Most of us have experienced the odd feeling of déjà vu, often regarded as a supernatural force or a glitch in the matrix. You may perform an action and suddenly feel as though you have done it in that exact specific manner some time in your life. The feeling may even be triggered by a place or by spoken words, leaving some with the feeling they could recognize or predict what happens next.

Déjà vu usually strikes without warning. But researchers from Colorado State University (CSU) have developed a technique to induce the feeling by using dynamic video sequences, building on previous experiment methods.  

Anne Cleary, a cognitive psychologist and professor of psychology at CSU, has studied déjà vu for years. She grew interested in exploring the phenomenon ever since she read Alan S. Brown's book “The Déjà Vu Experience.” Cleary led the new study, which was co-authored by former graduate student Alexander Claxton.

"My working hypothesis is that déjà vu is a particular manifestation of familiarity," said Cleary. "You have familiarity in a situation when you feel you shouldn't have it, and that's why it's so jarring, so striking."

Participants were led through virtual reality scenes such as a junkyard or a hedge garden, which shared slight spatial similarities but were thematically unrelated. Though they could not "consciously remember the prior scene," Cleary said, the participants brain picked up on it and recognized “the similarity.”

The results showed déjà vu "did not lead to above-chance ability to predict the next turn in a navigational path resembling a previously experienced but unrecalled path," although participants did report "increased feelings of knowing the direction of the next turn."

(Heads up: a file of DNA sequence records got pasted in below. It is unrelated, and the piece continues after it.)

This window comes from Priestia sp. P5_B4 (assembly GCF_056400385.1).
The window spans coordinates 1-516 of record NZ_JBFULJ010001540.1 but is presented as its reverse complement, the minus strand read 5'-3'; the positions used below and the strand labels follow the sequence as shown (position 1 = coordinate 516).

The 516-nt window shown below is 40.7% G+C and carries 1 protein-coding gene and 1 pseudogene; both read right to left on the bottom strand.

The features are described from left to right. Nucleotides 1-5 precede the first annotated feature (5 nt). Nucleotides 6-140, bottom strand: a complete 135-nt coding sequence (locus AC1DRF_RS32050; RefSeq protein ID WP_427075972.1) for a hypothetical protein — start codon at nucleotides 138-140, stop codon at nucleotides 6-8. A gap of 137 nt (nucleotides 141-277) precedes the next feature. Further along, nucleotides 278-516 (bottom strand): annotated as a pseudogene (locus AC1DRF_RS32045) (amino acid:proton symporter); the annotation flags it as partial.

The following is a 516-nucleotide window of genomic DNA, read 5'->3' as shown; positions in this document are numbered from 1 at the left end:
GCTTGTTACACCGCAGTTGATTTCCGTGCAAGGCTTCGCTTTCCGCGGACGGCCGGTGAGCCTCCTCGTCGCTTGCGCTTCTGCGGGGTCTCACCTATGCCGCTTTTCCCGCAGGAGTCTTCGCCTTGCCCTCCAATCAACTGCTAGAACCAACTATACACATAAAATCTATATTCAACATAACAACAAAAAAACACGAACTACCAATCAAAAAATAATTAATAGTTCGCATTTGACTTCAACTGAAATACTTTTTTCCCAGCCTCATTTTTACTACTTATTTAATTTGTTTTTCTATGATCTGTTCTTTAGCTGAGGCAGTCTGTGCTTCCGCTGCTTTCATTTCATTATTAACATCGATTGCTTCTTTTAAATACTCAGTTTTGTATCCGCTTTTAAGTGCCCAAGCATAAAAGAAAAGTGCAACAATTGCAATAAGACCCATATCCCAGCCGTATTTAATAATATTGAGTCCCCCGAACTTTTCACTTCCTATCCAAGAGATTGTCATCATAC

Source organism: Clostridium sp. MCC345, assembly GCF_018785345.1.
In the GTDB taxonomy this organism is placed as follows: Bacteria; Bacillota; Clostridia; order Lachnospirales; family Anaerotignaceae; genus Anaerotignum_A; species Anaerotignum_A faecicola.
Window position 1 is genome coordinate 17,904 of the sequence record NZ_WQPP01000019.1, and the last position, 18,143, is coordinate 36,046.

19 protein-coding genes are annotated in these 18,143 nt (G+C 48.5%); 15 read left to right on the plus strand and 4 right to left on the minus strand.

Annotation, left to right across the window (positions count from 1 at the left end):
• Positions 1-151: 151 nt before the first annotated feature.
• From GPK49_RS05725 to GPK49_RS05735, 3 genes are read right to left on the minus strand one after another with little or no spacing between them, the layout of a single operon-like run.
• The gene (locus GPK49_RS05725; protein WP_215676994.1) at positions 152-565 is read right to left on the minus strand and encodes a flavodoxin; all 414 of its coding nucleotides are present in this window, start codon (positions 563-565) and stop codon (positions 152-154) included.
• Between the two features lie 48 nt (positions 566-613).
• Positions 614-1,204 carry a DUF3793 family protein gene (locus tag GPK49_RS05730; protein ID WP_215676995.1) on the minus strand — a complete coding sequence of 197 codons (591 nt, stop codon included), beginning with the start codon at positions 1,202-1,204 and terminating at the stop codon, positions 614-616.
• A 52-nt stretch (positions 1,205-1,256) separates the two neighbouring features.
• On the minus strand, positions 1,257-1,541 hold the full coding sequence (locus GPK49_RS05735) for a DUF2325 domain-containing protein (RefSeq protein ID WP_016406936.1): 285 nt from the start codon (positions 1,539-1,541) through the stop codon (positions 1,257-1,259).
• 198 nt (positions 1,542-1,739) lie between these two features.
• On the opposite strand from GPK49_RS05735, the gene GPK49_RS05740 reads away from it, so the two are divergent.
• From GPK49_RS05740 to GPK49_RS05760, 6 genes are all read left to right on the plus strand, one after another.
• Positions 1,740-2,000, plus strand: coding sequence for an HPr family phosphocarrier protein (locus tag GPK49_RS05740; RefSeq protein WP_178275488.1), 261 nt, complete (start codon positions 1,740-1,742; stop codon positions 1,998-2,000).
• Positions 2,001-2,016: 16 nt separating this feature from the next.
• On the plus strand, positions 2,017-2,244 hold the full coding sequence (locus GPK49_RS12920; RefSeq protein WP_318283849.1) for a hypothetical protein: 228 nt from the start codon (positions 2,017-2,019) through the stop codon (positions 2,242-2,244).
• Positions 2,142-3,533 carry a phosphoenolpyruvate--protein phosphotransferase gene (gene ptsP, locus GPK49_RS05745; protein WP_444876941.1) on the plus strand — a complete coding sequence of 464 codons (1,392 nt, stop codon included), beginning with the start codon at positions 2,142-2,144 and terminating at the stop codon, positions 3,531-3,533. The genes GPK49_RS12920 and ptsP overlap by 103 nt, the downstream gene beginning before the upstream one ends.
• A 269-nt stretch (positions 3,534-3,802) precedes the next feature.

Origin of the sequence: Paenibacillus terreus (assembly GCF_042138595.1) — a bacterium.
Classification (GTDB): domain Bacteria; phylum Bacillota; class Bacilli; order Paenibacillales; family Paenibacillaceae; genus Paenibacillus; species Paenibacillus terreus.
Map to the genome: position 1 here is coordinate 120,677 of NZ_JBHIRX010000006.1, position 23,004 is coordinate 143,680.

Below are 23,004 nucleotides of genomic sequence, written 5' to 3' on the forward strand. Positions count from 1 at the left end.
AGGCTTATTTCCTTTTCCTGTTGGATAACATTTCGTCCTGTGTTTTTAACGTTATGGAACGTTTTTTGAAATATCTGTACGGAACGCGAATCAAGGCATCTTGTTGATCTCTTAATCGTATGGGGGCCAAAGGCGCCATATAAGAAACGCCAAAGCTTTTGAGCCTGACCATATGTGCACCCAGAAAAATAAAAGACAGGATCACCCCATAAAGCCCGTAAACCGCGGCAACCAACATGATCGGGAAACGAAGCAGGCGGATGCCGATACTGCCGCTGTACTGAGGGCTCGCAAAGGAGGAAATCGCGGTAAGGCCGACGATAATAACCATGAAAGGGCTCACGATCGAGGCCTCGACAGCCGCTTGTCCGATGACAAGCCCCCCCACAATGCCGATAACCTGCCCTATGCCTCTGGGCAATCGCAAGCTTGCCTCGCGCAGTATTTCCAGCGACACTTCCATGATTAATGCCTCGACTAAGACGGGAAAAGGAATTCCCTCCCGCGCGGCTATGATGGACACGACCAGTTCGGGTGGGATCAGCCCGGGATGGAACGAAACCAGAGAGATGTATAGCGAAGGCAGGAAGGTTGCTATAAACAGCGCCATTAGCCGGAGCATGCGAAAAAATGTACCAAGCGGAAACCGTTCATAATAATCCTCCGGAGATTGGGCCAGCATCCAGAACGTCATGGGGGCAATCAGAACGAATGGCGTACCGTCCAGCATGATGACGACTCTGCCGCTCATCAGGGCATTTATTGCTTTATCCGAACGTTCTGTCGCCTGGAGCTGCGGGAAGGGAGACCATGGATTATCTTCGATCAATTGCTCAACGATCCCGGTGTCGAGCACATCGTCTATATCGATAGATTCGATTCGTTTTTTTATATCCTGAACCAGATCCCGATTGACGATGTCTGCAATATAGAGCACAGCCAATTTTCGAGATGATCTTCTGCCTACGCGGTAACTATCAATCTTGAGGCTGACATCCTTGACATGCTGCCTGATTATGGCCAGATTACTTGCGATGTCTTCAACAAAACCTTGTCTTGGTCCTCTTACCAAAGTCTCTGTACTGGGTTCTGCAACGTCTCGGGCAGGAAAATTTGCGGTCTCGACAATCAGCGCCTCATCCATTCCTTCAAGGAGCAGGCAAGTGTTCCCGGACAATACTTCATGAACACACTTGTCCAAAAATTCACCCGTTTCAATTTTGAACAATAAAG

More than 10 years ago, she began publicizing her findings that déjà vu was a memory phenomenon, which attracted counterstatements from around the world, claiming her studies were wrong as people were able to predict the future. Cleary wanted to logically dissect the phenomenon to argue against these claims. 

A study from the 1950s by neurologist Wilder Penfield, which linked familiarity and premonition, inspired her hypothesis: “If déjà vu is a memory phenomenon, is the feeling of prediction also a memory phenomenon?”

Cleary and her team concluded déjà vu does not predict the future but makes people believe they can. It has been noted as a "metamemory" phenomena (another example of which is the "tip of the tongue" sensation when we can't recall a word), reflecting a subjective awareness of unspecific memories.

"I think the reason people come up with psychic theories about déjà vu is that they are these mysterious, subjective experiences," she explained. 

Follow-up experiments are now being conducted by the team to look deeper into the main cause behind the feeling of prediction. The studies hope to address whether it's the familiarity process that drives the feeling, or hindsight bias where people feel convinced they knew what was going to happen after it happens.